By Melanie Hasty-Grant
The Million Dollar Question: Do you have enough money to retire?
It’s not a one size fits all answer. Do you really need $1 million to retire? Or is it $2 million for a retired couple? Or is it 10 times your current annual salary? All of these are nice, neat figures you might have heard. The bottom line is it boils down to what your expenses are and what your retirement income sources will be. The keys are to retire with as little debt as possible by paying off your mortgage, vehicle loans, and other debt such as boats and credit cards and to save as much as possible by contributing to retirement plans, savings, and other sources of income.
To get started, figure out approximately how much you currently spend on an annual basis. Don’t forget food, credit card bills, insurance, and vacations. Check your numbers against your current “bring home” pay.
If your expense numbers are significantly higher than your budget and you don’t save anything every month, you may have underestimated your actual expenses. It is very common for people to underestimate expenses and overestimate their investment returns. Surprisingly, when folks come in to my office and bring me a list of their expenses, the most common budget item left off is food. Since we would like for you to continue to eat during retirement, please don’t forget to budget for food.
Next, subtract the expenses you don’t plan to have during retirement (mortgage payment, expenses for kids at home, college expenses, etc.). Finally, add back in money for health care. If you retire before age 65, when Medicare will kick in, and your company doesn’t continue paying for health insurance, you will need to do a little research to figure out how much that will cost.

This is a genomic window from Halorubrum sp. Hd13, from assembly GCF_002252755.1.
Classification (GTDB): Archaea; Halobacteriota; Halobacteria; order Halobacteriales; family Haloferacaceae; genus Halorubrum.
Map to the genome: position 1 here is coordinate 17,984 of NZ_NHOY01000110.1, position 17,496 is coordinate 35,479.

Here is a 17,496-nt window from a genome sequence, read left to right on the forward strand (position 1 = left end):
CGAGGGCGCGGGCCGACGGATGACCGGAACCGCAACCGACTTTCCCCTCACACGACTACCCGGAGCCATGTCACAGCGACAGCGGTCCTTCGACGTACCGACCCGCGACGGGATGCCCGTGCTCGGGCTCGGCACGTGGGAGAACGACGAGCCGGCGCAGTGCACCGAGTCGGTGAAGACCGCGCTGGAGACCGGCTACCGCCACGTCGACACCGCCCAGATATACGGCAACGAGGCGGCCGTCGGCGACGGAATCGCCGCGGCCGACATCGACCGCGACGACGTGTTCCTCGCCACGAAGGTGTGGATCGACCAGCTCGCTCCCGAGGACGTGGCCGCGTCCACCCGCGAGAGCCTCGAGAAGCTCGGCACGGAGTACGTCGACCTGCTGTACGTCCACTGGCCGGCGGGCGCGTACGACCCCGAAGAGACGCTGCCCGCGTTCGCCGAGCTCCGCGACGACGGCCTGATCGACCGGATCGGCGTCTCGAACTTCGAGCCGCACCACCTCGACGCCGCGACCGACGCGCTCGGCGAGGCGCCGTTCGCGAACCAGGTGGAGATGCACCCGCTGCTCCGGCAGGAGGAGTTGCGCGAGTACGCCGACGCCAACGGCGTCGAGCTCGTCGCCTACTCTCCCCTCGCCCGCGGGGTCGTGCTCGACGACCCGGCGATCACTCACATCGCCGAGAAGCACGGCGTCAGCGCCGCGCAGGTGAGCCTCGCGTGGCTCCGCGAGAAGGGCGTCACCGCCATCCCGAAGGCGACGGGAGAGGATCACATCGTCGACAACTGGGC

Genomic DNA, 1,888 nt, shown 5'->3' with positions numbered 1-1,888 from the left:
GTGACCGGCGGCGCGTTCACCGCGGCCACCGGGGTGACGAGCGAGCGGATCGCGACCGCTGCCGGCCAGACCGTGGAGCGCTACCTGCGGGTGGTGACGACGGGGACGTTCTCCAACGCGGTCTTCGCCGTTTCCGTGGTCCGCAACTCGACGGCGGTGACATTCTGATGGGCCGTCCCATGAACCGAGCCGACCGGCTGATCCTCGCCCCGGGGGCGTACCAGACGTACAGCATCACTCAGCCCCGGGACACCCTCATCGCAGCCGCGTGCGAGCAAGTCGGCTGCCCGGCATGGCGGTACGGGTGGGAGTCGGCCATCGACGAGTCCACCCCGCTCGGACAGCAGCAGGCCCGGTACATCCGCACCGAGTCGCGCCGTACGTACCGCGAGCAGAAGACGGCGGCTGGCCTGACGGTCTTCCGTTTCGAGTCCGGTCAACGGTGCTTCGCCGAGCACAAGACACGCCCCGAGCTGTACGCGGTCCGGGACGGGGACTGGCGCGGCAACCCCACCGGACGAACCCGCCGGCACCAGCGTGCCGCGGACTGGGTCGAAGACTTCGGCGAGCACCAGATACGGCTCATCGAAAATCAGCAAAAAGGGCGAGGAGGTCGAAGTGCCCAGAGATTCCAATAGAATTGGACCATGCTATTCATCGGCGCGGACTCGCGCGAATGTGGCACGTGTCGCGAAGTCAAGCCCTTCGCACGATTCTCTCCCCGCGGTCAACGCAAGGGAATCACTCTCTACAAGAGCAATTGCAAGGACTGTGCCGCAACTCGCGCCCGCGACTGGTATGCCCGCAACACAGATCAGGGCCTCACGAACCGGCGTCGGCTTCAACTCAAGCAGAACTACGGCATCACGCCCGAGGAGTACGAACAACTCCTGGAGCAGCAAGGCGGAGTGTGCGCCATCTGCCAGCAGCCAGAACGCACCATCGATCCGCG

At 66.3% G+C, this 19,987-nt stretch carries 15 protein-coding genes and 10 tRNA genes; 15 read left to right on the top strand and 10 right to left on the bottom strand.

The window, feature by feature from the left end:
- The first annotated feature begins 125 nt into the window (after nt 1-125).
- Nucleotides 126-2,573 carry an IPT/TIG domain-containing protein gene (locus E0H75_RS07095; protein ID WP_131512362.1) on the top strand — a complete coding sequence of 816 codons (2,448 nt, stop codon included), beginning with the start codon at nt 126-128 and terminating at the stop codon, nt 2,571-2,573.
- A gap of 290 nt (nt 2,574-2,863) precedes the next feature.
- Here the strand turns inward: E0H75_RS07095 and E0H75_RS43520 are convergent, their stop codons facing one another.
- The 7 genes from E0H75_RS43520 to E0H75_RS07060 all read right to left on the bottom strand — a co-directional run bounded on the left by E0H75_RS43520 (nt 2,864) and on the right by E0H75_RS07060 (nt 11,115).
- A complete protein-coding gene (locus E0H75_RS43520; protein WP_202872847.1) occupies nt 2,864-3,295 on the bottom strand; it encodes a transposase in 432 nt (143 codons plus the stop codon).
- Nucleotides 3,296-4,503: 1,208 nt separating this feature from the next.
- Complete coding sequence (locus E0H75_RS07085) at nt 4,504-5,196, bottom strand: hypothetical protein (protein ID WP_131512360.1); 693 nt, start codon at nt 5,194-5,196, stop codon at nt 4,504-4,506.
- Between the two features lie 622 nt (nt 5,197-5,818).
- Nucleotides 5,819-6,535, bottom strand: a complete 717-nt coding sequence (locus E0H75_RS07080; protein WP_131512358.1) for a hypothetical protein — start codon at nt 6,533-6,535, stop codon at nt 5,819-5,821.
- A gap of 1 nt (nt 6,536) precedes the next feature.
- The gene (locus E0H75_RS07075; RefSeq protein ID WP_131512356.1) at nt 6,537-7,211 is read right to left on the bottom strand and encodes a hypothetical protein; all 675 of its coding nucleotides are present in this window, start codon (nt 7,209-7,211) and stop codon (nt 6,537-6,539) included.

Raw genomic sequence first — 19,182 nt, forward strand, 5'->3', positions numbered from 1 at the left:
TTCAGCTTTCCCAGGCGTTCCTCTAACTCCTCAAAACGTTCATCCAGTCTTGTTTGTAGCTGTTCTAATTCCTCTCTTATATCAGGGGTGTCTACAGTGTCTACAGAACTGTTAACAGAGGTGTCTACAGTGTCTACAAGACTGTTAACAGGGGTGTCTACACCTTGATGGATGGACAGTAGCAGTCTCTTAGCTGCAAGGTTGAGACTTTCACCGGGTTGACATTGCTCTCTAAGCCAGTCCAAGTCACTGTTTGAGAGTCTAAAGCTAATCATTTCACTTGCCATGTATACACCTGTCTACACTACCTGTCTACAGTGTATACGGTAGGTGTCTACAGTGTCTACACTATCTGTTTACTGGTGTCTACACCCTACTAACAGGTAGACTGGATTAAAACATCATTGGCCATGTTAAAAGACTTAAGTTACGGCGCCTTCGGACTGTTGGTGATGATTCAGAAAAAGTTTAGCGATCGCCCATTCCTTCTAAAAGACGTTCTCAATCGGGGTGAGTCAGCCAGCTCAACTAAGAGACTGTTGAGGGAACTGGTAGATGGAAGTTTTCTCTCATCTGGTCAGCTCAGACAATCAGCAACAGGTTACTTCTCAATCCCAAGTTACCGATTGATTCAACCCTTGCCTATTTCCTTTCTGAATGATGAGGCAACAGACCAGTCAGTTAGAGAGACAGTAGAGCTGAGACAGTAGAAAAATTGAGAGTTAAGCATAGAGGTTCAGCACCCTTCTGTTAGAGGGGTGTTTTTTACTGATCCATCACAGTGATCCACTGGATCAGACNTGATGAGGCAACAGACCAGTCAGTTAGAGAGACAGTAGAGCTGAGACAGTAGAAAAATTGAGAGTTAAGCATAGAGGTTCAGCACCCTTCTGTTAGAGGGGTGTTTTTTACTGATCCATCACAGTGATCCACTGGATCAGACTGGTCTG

Remember that for most folks, health care costs go up as you age. We typically estimate that the average retiree spends about 75-85% of their pre-retirement income in retirement to sustain their lifestyle. However, that is just a rule of thumb. You may not be average. Do your research and then do the math to figure out how much retirement savings you will need.
Here’s how to figure it. Add up all the income you anticipate receiving from retirement sources. This should include social security, rental income, and pensions. If the amount you anticipate from these sources is equal to or more than what your expenses are then you are in good shape. If not, the remainder will come from what you save in your 401k’s, IRA’s, Roth’s, etc.. Now multiply the number of your yearly gap by 25. That should give you the amount of savings you need so that you can draw the recommended 4% annually from your investments.
For example, let’s say your expenses are $4000 per month to keep yourself fed, clothed, housed, and living the retirement lifestyle that you want. You have $1500 from Social Security and $1000 from a pension for a total of $2500 per month. That results in a shortfall of $1500 per month, or $18,000 per year. $18,000 x 25 = $450,000. That’s the amount you will need in your savings for retirement (401k, IRAs, Roth’s, etc.) to close the gap. Now, these are estimates. You’re probably not “normal” or average. Do some figuring and research.
Waterstone Private Wealth Management offers personalized money management services for investors with portfolios of $500,000 or more. To schedule a FREE personal consultation, so you may fully understand the benefits that our private clients receive, please call us at 918.272.1120 or visit our website at www.waterstonewealth.com. 9500 N. 129th East Ave, Suite 106 Owasso, OK 74055.
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